By Gillian Polack
When an historian who is a novelist reads the books of others, oddities sometimes emerge. In my case, I’m a Medievalist and a novelist, but I’m also someone who researches how narratives are pulled together. I wrote a book recently on the history in fiction, that demonstrates the research side of my life. I simply turn this inside out and upside down for my fiction: my novels test boundaries and play with ideas.
Fortunately for you, my novels aren’t what my columns here will be about. I’m going to look at novels, mostly one at a time, and talk about how they show us the Middle Ages. One day I might talk about food, another about cloaks or politics. I thought a good place to start, however, would be at the very beginning. Food and politics can wait. I want to explore how fiction gives us viewing platforms to see the Middle Ages.
Whenever we read about the Middle Ages we interpret it through our own vision of what the Middle Ages should be. For so many of us, that vision was created by our reaction to the stuff of childhood. Books, games, TV, movies: all kinds of stories. I’ll look at different types of novels and how they show us the Middle Ages for at least the next six columns. Eventually I’ll turn to small things, but I want to explore why we think about things in a certain way before I look at the precise things we think about.
Today I want to look at one of the books from my childhood. What it says about the Vikings still resonates as this behind-the-scene imaging that newer stories get compared with. The book that will start the whole cycle, then is Henry Treece’s 1955 Viking’s Dawn.
The story is about a young man called Harald Sigurdson. He embarks on his first Viking voyage, full of danger and violence and just a little mystery. The year is 750 CE. Treece explains that this is the beginning of the Viking era.
Treece describes Harald Sigurdson’s voyage as in his introduction as “a voyage made by a shipload of northmen”. It’s a good summary.
The whole of Treece’s introduction brings together his view of the Middle Ages as used in the novel and explains what we, as readers, take away about the Middle Ages from this work. Treece says that it’s “perhaps wrong” to think of his northmen as “Norsemen or Danes or Swedes or Finns or Lapps.” He creates a conflated generic Nordic culture for the novel, noting differences in characters’ background while bringing them together across impossibly long distances and with languages that are not close at all. He has used popular history very effectively to create a generic Viking that has commonality with other Vikings. The distances between the place the Finnish crewmember comes from and the actual voyage is not counted, nor are linguistic issues.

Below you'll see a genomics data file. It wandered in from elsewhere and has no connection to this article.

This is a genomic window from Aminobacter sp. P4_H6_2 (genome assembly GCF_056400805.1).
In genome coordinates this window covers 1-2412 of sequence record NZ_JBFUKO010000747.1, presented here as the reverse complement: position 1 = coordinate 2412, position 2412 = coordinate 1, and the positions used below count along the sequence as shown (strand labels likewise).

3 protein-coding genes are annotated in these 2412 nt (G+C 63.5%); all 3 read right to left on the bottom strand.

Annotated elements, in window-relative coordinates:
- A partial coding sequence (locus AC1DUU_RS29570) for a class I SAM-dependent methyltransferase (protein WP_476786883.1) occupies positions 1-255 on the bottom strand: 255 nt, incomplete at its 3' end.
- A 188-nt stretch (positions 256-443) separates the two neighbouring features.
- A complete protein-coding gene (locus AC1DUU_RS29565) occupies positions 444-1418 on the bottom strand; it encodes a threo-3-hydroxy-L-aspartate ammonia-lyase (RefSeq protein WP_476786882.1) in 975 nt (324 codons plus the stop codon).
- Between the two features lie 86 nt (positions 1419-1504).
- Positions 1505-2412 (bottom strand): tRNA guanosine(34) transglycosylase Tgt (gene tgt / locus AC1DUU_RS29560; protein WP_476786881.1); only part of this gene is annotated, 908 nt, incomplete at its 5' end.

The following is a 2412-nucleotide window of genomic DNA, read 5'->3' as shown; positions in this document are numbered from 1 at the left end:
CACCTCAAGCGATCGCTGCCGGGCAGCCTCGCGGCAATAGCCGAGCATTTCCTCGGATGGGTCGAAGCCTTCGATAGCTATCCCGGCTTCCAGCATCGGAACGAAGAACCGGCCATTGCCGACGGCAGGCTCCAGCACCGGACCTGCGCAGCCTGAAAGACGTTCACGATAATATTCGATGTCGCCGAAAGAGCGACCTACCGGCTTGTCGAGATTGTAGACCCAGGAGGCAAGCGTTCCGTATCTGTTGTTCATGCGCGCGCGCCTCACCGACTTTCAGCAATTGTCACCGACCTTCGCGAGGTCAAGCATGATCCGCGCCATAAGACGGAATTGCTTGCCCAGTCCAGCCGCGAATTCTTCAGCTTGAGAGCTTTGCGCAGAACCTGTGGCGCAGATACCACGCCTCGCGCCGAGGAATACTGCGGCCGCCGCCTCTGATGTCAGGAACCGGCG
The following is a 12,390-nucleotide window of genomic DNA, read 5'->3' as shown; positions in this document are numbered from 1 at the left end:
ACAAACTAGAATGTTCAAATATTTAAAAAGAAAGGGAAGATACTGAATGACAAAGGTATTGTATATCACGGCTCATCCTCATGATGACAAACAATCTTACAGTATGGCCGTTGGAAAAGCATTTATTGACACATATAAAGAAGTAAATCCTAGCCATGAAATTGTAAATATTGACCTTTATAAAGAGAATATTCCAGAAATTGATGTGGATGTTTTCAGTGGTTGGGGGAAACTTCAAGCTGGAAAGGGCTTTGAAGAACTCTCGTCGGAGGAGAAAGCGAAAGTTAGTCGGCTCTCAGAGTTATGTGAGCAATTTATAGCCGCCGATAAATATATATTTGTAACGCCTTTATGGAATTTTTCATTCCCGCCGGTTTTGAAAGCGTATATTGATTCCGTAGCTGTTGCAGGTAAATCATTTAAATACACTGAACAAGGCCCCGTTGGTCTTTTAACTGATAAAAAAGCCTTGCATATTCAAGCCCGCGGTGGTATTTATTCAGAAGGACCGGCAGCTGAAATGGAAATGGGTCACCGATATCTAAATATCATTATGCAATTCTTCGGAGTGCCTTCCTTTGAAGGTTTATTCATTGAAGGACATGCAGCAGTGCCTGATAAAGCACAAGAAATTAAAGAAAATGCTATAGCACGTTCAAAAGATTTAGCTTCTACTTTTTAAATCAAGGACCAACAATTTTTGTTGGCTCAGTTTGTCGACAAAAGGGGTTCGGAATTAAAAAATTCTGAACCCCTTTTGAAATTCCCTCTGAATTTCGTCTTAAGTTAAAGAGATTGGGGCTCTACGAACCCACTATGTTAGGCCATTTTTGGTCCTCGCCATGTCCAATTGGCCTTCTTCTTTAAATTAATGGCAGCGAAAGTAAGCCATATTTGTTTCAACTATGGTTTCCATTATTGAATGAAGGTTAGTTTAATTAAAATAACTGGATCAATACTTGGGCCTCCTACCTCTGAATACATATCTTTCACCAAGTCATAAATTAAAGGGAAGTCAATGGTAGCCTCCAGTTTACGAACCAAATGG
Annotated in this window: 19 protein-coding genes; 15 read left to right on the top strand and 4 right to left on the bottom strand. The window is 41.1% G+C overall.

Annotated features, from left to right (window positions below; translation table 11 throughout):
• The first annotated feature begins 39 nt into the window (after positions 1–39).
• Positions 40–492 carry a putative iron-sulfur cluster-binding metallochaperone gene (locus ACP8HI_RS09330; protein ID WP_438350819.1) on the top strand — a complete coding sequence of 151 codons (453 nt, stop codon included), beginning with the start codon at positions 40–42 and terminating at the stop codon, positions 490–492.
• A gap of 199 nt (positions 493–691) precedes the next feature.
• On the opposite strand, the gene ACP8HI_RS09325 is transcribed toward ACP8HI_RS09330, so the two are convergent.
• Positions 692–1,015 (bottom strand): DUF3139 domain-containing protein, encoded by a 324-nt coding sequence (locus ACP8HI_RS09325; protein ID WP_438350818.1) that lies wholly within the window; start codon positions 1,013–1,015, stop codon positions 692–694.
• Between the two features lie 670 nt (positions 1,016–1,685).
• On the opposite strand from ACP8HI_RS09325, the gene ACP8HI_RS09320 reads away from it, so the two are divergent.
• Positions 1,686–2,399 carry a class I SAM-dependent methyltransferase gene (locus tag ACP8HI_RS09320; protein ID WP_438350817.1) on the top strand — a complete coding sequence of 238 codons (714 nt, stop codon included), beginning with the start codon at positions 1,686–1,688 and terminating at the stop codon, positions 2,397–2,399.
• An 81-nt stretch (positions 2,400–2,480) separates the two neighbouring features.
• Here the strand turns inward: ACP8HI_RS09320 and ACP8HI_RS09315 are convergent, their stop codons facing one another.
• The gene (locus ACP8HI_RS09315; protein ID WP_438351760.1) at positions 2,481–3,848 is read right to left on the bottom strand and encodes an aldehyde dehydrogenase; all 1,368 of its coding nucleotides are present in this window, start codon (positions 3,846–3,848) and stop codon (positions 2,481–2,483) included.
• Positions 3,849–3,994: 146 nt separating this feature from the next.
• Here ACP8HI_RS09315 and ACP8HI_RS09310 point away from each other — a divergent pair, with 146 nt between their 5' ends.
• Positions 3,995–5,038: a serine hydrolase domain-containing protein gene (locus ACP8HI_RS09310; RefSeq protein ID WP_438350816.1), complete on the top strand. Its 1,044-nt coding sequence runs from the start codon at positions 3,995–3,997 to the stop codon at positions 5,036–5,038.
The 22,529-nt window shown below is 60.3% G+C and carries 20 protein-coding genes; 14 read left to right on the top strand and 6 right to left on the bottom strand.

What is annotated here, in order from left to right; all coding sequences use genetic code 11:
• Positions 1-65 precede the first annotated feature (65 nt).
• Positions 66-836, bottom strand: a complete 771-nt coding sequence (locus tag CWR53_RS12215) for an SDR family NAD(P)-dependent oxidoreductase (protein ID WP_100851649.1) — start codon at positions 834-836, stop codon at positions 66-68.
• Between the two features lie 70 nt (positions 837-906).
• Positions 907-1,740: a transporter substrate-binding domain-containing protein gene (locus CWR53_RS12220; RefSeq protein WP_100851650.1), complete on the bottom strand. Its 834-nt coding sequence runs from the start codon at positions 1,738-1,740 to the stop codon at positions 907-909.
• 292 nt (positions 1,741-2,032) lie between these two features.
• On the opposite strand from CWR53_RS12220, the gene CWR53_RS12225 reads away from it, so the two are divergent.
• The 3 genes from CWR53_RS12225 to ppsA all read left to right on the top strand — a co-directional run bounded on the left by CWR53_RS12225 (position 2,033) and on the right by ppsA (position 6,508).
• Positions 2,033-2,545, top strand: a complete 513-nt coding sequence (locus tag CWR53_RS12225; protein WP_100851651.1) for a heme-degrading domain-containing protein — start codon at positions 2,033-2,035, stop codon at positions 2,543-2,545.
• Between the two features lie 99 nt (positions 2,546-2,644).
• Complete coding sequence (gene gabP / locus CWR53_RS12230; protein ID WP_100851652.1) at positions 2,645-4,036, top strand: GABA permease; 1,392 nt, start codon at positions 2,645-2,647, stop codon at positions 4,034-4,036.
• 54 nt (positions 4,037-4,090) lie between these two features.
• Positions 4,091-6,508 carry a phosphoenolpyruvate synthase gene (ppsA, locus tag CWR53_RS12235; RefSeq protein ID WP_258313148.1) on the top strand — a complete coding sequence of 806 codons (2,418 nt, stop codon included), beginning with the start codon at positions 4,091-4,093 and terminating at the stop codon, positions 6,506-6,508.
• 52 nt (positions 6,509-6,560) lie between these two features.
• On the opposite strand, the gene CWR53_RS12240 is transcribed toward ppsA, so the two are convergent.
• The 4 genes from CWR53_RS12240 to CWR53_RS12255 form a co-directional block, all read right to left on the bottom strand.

Some of this interpretation shows what most people knew about Vikings in the 1950s. Treece has an educated view of them. Some of it is lazy research. Most of it answers the question, “What history do we need in this story?” Treece has created a world for his Vikings that meets the need of his story and only draws directly from history where drawing directly from history also meets the needs of the tale. This is what most writers do in fiction: we write a world for the novel. One of the things I shall explore in this column is how each writer creates their particular Middle Ages and how that Middle Ages works at story feel.
Treece’s story is, from the very first sentence, an adventure. A rollicking, murdering, dangerous adventure. It begins, “Two figures stood in the darkness, a man and a boy.” The darkness lifts to show us the story that is the boy’s life. The Vikings are the encapsulation of this adventure historically. Stories about pirates in the Caribbean in the seventeenth century can also encapsulate this.
Everyday life is secondary to drama. The land law and the oral lore of the various Nordic people are secondary, too, as is the type of law and how it works and what position these seafarers actually played in the communities they touched.
Viking’s Dawn has the flavour of the decade it was written in, when the shape of stories reflected different cultural demands and when the stories of Vikings were considered tales of adventure. The world of books in 1955 is a long way removed from that of 2018. This novel was sold as a children’s book and was found on the children’s shelves in libraries for many years. The level of violence and the shape of masculinity in this novel would make it a far more dubious purchase for current primary school children.
The difference between the reading needs of children and the Viking stories, and the difference between the work being done by historians and archaeologists and what tales we heard of Vikings were both very pronounced during that decade.
In the in 50s and through to the 1960s, the image of Vikings was intensely important. It was one of the critical aspects of the popular Middle Ages. The 1958 movie, The Vikings, was far more about adventure than about known history. Like Treece’s novel, adventure was paramount.
Despite this, the two stories are not quite the same. Treece’s path is a bit more careful than the filmic one. He is still part of that same creation of a mythical Viking. Kirk Douglas could be a player in his novel.
That decade of Vikings has informed a lot of our current Viking stories. Our knowledge of the people and the time has changed, but that underlying type of adventure with strong men and much fighting is still current. Treece’s small novel encapsulates many of the elements that we still associate with this aspect of the Middle Ages.
Gillian Polack is an Australian writer and scholar who focuses on how historical fiction, fantasy and science fiction writers see and use history, especially the medieval period. Among her books is The Middle Ages Unlocked. Learn more about her Gillian’s work on her website, or follow her on Twitter @GillianPolack